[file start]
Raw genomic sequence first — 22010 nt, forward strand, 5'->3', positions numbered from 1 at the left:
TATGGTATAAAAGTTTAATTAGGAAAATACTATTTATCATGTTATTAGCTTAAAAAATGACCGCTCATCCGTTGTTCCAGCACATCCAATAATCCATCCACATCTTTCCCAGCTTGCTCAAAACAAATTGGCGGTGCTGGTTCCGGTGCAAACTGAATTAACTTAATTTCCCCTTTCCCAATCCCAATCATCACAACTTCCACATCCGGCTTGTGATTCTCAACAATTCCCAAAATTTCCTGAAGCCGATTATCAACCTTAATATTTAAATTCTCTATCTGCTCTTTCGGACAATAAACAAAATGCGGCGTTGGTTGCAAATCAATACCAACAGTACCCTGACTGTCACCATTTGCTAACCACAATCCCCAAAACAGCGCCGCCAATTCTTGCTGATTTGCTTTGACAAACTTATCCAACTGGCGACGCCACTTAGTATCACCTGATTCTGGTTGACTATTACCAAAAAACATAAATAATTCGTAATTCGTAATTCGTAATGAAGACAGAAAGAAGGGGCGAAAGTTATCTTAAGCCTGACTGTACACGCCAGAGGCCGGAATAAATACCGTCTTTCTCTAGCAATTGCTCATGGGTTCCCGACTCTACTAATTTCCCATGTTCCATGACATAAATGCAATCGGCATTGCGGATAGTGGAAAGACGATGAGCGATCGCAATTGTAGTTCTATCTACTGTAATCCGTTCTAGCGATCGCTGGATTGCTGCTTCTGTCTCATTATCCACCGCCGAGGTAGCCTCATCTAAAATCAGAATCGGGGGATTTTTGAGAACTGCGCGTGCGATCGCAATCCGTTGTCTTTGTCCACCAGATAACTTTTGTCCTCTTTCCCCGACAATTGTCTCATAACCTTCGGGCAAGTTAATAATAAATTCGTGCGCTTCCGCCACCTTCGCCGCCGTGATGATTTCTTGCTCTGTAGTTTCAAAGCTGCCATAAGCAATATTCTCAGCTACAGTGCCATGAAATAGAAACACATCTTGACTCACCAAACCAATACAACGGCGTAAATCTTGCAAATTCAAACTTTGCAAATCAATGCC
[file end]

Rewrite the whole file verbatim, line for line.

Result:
Raw genomic sequence first — 22010 nt, forward strand, 5'->3', positions numbered from 1 at the left:
TATGGTATAAAAGTTTAATTAGGAAAATACTATTTATCATGTTATTAGCTTAAAAAATGACCGCTCATCCGTTGTTCCAGCACATCCAATAATCCATCCACATCTTTCCCAGCTTGCTCAAAACAAATTGGCGGTGCTGGTTCCGGTGCAAACTGAATTAACTTAATTTCCCCTTTCCCAATCCCAATCATCACAACTTCCACATCCGGCTTGTGATTCTCAACAATTCCCAAAATTTCCTGAAGCCGATTATCAACCTTAATATTTAAATTCTCTATCTGCTCTTTCGGACAATAAACAAAATGCGGCGTTGGTTGCAAATCAATACCAACAGTACCCTGACTGTCACCATTTGCTAACCACAATCCCCAAAACAGCGCCGCCAATTCTTGCTGATTTGCTTTGACAAACTTATCCAACTGGCGACGCCACTTAGTATCACCTGATTCTGGTTGACTATTACCAAAAAACATAAATAATTCGTAATTCGTAATTCGTAATGAAGACAGAAAGAAGGGGCGAAAGTTATCTTAAGCCTGACTGTACACGCCAGAGGCCGGAATAAATACCGTCTTTCTCTAGCAATTGCTCATGGGTTCCCGACTCTACTAATTTCCCATGTTCCATGACATAAATGCAATCGGCATTGCGGATAGTGGAAAGACGATGAGCGATCGCAATTGTAGTTCTATCTACTGTAATCCGTTCTAGCGATCGCTGGATTGCTGCTTCTGTCTCATTATCCACCGCCGAGGTAGCCTCATCTAAAATCAGAATCGGGGGATTTTTGAGAACTGCGCGTGCGATCGCAATCCGTTGTCTTTGTCCACCAGATAACTTTTGTCCTCTTTCCCCGACAATTGTCTCATAACCTTCGGGCAAGTTAATAATAAATTCGTGCGCTTCCGCCACCTTCGCCGCCGTGATGATTTCTTGCTCTGTAGTTTCAAAGCTGCCATAAGCAATATTCTCAGCTACAGTGCCATGAAATAGAAACACATCTTGACTCACCAAACCAATACAACGGCGTAAATCTTGCAAATTCAAACTTTGCAAATCAATGCC